Johns and Ordway also do a good job with Billy’s character. The reader gets a good view into Billy’s mind and all that he has been through since Trials of Shazam. I dig that Johns is picking up on his old plotline concerning the romance that had been brewing between Billy and Courtney when he was with the JSA. I have always liked the pairing of those two characters.
Johns and Ordway end Justice Society of America #24 with a good hook ending as we see Billy’s father greeting the Flash and saying that only Jay can help him go to the Rock of Finality in order to save Billy and Mary. Johns hinted about the Rock of Finality back in 52. It is cool to see Johns following up on this plotline. Johns is a master plotter and has an incredible long-range vision. There are very few writers who can match Johns’ plotting prowess.
Ordway and Wiacek combine to deliver some serviceable artwork. This issue is cleanly laid out and effectively conveys the story to the reader. This artwork is decidedly old-school looking. That means that this style of art will probably not appeal to many readers.
The Bad: Justice Society of America #24 had its fair share of warts. The dialogue was very uninspiring. There were long stretches of this issue where the dialogue was quite stiff. In general, the dialogue seemed mechanical and that led to this issue is a bit of a dry read at certain points.
Another quibble with this issue was that the story had a choppy flow to it. There was nothing smooth or seamless in the delivery of this issue. There was also a lack of action in this issue. Yes, we got some minor fighting taking place in the background of the panels in the final scene, but that is about it. This issue will probably not appeal to fans that require a decent amount of action in their comic books.
However, my biggest complaint with Justice Society of America #24 was the handling of Mary Marvel’s character. I had problems with the fact that she was back in her Black Mary form at the end of Justice Society of America #23. However, I figured that maybe this story arc took place before Final Crisis like many of DC’s other titles. However, we learned that this story arc takes place after Final Crisis. Billy refers to their war with Darkseid and how Mary disappeared after the war with Darkseid was over.
So, now that we know this story arc takes place after Final Crisis, I am irritated that Johns and Ordway reverted Mary back to her Black Mary form. And to make matters worse, we get the bondage queen version of Mary that we got at the end of Countdown and during Final Crisis when Mary was possessed by Desaad. Johns and Ordway forcing Mary back into her villainous form ruin Morrison’s work with Mary’s character in Final Crisis.
Morrison provided the reader with an extremely simple and easy explanation that effectively wiped clear much of the stain of Countdown from Mary’s character. At the end of Final Crisis, much of Mary’s actions were blamed on being possessed by Desaad. And Morrison gave the reader a truly contrite and remorseful Mary who comes across as a total victim of black forces beyond her control.
This was the perfect moment to proceed with growing Mary back into her prior heroic form. Unfortunately, Johns and Ordway felt the need to drag Mary back into her Black Mary status once again. It seems that DC just loves to take two steps forward and one step back when it comes to the handling of some of their characters.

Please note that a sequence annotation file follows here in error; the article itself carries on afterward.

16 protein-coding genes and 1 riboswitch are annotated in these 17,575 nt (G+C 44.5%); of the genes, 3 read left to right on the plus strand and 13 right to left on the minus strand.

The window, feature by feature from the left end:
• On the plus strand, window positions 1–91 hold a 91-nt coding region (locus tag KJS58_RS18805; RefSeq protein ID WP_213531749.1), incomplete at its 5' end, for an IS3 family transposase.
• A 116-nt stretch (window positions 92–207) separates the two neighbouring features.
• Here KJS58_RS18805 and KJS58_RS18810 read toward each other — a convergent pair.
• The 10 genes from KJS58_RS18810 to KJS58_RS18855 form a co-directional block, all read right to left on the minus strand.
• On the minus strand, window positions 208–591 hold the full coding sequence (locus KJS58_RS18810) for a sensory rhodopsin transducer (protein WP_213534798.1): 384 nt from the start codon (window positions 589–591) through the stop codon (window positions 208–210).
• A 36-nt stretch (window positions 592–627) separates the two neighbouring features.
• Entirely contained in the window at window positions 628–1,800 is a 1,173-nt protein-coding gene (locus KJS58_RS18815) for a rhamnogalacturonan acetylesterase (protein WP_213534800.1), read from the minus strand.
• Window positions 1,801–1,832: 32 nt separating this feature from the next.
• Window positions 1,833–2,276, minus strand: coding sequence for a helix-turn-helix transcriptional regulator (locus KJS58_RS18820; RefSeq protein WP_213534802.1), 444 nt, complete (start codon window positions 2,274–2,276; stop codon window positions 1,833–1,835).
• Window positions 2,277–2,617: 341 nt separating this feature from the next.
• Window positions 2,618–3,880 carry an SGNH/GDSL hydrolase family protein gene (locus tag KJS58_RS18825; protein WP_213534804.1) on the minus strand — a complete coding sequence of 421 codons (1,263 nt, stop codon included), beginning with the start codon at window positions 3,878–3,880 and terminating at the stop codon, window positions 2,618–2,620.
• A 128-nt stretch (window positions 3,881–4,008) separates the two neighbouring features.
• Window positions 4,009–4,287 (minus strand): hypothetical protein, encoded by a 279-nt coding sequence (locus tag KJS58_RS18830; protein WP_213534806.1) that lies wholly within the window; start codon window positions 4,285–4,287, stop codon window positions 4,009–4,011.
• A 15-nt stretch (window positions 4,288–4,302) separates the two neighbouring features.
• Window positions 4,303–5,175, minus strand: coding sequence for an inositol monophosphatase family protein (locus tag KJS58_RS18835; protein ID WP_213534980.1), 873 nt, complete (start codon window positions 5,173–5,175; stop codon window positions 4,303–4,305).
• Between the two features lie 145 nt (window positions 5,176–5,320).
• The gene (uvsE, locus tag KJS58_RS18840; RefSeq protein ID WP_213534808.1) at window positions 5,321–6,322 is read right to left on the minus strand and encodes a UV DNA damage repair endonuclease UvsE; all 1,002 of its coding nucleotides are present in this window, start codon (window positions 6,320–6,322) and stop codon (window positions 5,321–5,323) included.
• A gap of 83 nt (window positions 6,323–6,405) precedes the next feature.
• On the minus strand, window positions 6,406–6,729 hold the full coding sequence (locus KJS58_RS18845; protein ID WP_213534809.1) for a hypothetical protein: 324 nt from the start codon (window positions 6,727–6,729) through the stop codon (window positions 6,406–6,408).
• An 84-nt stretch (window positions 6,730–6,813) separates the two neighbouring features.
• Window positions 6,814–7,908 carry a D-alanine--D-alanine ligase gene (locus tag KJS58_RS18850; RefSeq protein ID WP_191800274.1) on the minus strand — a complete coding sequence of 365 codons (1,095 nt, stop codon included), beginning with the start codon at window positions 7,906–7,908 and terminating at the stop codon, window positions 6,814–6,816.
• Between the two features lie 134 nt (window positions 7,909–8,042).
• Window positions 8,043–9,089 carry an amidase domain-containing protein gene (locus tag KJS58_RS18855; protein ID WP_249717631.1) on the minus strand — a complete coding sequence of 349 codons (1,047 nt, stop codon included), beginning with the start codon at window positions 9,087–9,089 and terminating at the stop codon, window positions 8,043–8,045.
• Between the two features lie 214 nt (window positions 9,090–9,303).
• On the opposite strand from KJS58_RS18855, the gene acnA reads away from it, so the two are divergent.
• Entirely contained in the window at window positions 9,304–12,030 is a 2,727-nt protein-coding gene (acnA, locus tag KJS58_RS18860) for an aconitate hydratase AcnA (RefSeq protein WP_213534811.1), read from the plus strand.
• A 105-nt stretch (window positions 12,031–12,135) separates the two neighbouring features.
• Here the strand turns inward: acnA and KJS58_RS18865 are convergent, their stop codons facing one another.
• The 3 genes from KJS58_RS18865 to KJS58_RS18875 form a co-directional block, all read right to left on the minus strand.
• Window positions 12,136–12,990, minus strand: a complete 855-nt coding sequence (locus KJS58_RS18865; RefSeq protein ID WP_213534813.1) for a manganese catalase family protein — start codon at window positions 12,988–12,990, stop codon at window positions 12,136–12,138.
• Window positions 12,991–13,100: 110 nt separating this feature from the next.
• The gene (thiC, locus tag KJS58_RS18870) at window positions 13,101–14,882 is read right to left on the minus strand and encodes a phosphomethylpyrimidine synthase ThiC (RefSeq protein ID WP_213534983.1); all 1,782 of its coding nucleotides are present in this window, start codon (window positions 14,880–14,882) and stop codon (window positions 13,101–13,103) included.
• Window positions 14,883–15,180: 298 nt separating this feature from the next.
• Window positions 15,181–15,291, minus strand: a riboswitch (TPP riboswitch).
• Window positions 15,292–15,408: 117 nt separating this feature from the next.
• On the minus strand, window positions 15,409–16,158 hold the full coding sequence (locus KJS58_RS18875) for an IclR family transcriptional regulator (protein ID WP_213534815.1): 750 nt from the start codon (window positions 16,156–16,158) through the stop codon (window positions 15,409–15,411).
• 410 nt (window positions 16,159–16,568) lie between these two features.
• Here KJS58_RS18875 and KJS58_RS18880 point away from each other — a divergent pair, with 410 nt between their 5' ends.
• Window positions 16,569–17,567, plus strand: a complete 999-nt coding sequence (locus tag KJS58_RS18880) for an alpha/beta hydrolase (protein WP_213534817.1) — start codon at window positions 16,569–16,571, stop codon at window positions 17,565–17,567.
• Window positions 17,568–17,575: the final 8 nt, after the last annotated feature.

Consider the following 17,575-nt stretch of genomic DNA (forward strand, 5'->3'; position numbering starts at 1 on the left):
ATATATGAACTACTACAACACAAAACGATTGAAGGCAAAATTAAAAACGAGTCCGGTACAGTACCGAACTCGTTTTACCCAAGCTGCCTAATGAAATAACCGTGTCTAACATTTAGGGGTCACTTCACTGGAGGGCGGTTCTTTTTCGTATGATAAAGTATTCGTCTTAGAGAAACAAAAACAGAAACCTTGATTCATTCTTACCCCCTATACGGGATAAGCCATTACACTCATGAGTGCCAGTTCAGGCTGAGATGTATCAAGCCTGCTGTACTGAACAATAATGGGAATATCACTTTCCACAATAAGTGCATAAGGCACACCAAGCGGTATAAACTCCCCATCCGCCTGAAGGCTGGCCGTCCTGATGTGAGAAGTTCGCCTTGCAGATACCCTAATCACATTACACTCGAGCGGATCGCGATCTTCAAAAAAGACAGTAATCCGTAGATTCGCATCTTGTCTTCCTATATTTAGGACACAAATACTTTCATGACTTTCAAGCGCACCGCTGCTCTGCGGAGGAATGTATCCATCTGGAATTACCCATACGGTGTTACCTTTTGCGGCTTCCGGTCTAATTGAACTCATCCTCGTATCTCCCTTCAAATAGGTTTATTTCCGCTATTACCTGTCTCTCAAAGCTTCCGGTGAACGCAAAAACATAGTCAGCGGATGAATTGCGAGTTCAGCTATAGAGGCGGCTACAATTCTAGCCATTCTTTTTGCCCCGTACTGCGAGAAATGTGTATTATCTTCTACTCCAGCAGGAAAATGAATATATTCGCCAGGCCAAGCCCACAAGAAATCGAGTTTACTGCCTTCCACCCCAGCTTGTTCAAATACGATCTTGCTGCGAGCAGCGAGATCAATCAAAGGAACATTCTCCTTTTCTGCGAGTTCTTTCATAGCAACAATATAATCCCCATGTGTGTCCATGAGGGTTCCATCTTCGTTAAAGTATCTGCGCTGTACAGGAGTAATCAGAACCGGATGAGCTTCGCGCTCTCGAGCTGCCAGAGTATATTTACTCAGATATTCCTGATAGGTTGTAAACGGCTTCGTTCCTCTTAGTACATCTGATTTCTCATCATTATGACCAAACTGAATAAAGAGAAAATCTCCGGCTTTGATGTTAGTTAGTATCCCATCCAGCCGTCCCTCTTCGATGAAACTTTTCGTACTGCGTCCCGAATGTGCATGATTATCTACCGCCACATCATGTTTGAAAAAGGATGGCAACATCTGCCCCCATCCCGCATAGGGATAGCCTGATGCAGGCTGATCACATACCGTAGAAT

It was also annoying how inconsistently Mary has been drawn. At the end of Justice Society of America #23, Ordway draws Mary in her Black Mary outfit from early in Countdown. However, in this issue, we get Mary in her bondage queen outfit that she wore while possessed by Desaad. And in the teaser art for the next issue, we see Mary back in her Black Mary outfit. Since Mary has been freed from Desaad’s control, it makes no sense why she would revert back to her bondage queen form.
I cannot blame this inconsistency in Mary’s appearance on a miscommunication between the writer and the artist. And that is because Ordway is both a co-writer and the artist for this issue. This lack of consistency from issue to issue regarding Mary’s appearance just makes it seem like Johns and Ordway are rushing their way through the story without attention to detail.
The Origins and Omens backup story bored me. This is no surprise since I have found the vast majority of these Origins and Omens backup stories to be largely filler.
Overall: Justice Society of America #24 was nothing special. I would only recommend getting this issue if you are a fan of the Marvel Family. Hopefully, we will get treated with a more exciting read in the next issue.
2 thoughts on “Comic Book Review: Justice Society of America #24”
Just to clarify, Ordway did show the mysterious stranger as Billy’s father toward the end of the Power of Shazam! graphic novel.
Billy realized he subconsciously trusted the stranger because he must’ve known, deep down, that it was his dad.
In JSA #24, however, it sounds like he knew from the start, but for brevity it works.
But WHY do we need ANOTHER recap of Captain Marvels origin?
Haven’t there been two in the past ten years?
And MORE Black Adam. I remember when the PERECT fate for him was to forget the magic word. You know, after he KILLED all those people on panel?
But no, because Black Adam is SO IMPORTANT to the JSA. What?!
Again, it’s the same ten stories over and over again. Isis is subjectively amoral. Wow, what a twist.
I’d rather see some new conflict rather than this constant stream of unyeilding LEFTOVERS.
Love Ordway. Hated this.